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Prime Minister discusses federal intervention in NT; CFMEU; and industrial relations.



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PRIME MINISTER

25 June 2007

TRANSCRIPT OF THE PRIME MINISTER THE HON JOHN HOWARD MP INTERVIEW WITH GEOFF HUTCHISON ABC RADIO, PERTH

Subjects: Indigenous emergency; CFMEU; workplace relations.

E&OE………………………………………………………………………………………..

HUTCHISON:

The Prime Minister joins me from Sydney. Good morning to you Prime Minister?

PRIME MINISTER:

Good morning Geoff.

HUTCHISON:

Prime Minister, Federal Police officers are arriving in the Territory this morning. I know you want 10 from each state. Victoria and New South Wales say yes. But it seems you won’t be getting them from Alan Carpenter.

PRIME MINISTER:

No, I’m disappointed about that but that’s his decision. I’m very disappointed because his colleagues in New South Wales and Victoria have responded and…in a very positive way, and I thank Mr Bracks and Mr Iemma, and in anticipation I thank other Premiers who might be willing to do the same thing. This is a genuine special case, it’s a one off, there are thousands of police around Australia and let me make the point that ordinary community policing is not generally the responsibility of the Australian Federal Police. In our system of government enforcing the criminal law and providing community law and order is overwhelmingly, on a day to day basis, the responsibility of state and territory governments and the reason we are intervening in the Northern Territory is that the Northern Territory Government hasn’t matched its responsibilities and we find it necessary to do so. So naturally we have to ask the states to provide a bit of help with the police. We’ll be providing additional Federal Police, and we’ll obviously have to get by with the resources that we have. But the point shouldn’t be forgotten that this policing, the ordinary task of protecting people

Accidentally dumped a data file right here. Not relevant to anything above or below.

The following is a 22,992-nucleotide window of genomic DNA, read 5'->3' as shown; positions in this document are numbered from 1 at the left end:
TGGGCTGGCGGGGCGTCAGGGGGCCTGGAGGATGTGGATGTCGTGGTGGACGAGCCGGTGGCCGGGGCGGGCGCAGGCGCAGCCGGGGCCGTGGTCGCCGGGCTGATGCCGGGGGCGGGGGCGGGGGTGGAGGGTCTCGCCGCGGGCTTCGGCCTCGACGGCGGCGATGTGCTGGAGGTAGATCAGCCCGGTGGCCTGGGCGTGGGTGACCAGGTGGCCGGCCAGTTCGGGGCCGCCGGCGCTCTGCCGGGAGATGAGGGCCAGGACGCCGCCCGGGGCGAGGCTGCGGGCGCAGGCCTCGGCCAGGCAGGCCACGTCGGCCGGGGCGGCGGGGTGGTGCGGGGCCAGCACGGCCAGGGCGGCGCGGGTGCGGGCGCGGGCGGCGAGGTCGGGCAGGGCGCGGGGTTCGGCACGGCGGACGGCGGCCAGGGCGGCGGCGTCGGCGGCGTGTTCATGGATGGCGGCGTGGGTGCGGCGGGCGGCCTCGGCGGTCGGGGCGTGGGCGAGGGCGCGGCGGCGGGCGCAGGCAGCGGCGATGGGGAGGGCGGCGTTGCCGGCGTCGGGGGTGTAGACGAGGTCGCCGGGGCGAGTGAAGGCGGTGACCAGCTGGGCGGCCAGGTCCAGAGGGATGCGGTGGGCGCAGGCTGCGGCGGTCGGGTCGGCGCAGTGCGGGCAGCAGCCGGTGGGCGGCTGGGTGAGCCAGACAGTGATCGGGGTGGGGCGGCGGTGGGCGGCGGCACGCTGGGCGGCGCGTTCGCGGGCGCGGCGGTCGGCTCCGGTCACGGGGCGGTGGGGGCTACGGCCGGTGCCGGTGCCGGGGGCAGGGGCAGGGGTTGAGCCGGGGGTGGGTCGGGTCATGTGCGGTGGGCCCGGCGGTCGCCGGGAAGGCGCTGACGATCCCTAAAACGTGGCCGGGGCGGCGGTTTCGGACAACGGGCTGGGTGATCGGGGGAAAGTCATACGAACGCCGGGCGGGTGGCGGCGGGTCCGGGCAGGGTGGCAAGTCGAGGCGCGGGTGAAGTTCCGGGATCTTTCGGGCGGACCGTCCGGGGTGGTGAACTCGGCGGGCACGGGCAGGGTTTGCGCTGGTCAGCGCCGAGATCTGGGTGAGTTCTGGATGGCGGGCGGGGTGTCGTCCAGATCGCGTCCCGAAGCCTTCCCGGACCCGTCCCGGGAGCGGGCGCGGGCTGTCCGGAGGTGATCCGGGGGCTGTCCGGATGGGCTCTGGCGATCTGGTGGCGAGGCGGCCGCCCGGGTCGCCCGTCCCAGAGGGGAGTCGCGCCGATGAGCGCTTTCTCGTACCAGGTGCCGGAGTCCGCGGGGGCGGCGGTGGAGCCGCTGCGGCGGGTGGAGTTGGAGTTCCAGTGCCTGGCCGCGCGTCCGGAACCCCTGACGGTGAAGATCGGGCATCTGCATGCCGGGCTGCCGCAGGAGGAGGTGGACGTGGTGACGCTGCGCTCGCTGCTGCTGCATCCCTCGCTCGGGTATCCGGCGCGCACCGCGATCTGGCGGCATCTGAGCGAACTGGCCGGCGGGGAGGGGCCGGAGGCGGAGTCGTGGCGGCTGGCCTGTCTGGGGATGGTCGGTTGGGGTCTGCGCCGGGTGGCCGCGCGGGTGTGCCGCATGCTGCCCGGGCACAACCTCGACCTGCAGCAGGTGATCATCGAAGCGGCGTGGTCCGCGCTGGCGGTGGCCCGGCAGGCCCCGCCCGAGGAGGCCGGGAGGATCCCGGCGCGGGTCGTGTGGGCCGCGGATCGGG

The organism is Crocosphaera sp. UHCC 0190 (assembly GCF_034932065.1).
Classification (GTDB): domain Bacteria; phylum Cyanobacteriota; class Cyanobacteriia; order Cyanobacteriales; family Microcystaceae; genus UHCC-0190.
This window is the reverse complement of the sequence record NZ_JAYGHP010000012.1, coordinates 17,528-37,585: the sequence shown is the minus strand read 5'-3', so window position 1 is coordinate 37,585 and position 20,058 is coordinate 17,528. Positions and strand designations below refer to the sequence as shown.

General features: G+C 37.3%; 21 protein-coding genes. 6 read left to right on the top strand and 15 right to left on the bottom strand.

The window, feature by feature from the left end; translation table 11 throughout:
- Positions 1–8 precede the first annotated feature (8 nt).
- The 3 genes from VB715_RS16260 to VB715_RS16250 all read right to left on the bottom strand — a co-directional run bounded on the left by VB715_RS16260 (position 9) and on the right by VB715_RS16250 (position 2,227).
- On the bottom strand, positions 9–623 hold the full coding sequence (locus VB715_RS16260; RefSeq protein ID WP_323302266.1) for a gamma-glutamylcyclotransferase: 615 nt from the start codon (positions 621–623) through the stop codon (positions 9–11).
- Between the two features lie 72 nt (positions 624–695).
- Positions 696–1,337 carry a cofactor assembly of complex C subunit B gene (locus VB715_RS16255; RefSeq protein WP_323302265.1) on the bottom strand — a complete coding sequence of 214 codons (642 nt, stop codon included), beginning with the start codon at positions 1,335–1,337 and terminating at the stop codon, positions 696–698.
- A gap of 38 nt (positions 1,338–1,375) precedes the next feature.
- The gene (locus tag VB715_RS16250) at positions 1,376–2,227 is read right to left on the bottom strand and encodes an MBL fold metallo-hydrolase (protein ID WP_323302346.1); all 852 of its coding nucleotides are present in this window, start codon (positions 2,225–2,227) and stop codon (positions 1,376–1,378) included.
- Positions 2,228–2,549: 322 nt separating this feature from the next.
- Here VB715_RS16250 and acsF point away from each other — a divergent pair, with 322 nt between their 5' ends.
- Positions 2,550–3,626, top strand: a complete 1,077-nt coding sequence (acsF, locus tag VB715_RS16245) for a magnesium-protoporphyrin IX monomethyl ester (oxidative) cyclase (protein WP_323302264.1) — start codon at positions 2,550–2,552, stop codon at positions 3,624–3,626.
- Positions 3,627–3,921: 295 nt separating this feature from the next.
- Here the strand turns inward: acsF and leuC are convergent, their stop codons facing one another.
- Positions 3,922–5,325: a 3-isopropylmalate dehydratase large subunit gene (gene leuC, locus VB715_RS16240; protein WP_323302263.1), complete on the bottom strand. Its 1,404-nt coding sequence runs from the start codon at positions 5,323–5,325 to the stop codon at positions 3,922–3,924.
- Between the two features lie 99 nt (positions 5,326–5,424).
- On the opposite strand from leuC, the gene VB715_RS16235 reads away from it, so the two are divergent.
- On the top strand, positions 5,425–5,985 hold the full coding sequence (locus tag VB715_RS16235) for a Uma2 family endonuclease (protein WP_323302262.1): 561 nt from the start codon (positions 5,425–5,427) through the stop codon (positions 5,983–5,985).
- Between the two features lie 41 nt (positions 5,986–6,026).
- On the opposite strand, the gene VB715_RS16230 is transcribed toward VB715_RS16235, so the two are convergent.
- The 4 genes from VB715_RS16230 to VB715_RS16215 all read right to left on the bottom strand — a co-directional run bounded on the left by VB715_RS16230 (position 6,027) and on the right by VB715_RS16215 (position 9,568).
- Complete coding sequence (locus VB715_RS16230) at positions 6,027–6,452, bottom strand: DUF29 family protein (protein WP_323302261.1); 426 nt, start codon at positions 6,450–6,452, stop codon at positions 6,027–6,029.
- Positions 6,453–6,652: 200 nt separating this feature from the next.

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from attack and investigating alleged crimes, is never the responsibility of the Australian Federal Police except in the ACT. It’s not the responsibility of the Australian Federal Police to investigate rapes in Perth or remote areas of Western Australia or indeed remote areas of New South Wales or in Sydney, that’s the responsibility of the state police. I mean we do have a sharp division of responsibilities there and clearly you have a special case, an emergency, and the first thing we have to do in these remote communities is to establish law and order because unless you have law and order the women and children are scared to death that if they complain they’ll bashed or further molested.

HUTCHISON:

Yes.

PRIME MINISTER:

And because the whole thing has become so broken down and chaotic that we first of all have got to provide a breathing space to these communities (inaudible) he’s made his decision , I regret that, I do….

HUTCHISON:

Can I just play you some comments that Mr Carpenter made on this program on Friday?

PRIME MINISTER:

Sure.

[Premier Carpenter’s comments]

HUTCHISON:

Mr Howard a lot of people are asking that question, similarly the police deployment for six months, how do you respond to that?

PRIME MINISTER:

Well let me start with the six months. We’re not proposing an alcohol ban only for six months, we’re imposing it at a federal level for six months in the first instance to give the Northern Territory Government an opportunity to get its own liquor laws in order and if they haven’t done so we’ll extend the six month period. So I’d say to both Mr Carpenter and Mr

Beattie who’ve raised that point that it’s not just for six months. He says what have we done for 11 years, what we’ve done for 11 years has been to persevere with the belief that state and territory governments would discharge their responsibilities for maintaining law and order. I mean under our system of government it’s the responsibility of state and territory governments to provide community policing and it’s only when we’re being presented with compelling evidence that the Northern Territory Government has not adequately discharged that responsibility that we’re moving in. We don’t have any power to move into remote communities in Western Australia because states have roles and responsibilities and rights that territories don’t have, and we’re acting where we can, and Mr Carpenter says what have I done for 11 years-well I point out that just after Mr Brough became the Minister, about 18 months ago, he started talking about this problem, he convened a meeting of Ministers, at a state and federal level, responsible and out of that meeting came initiatives of where the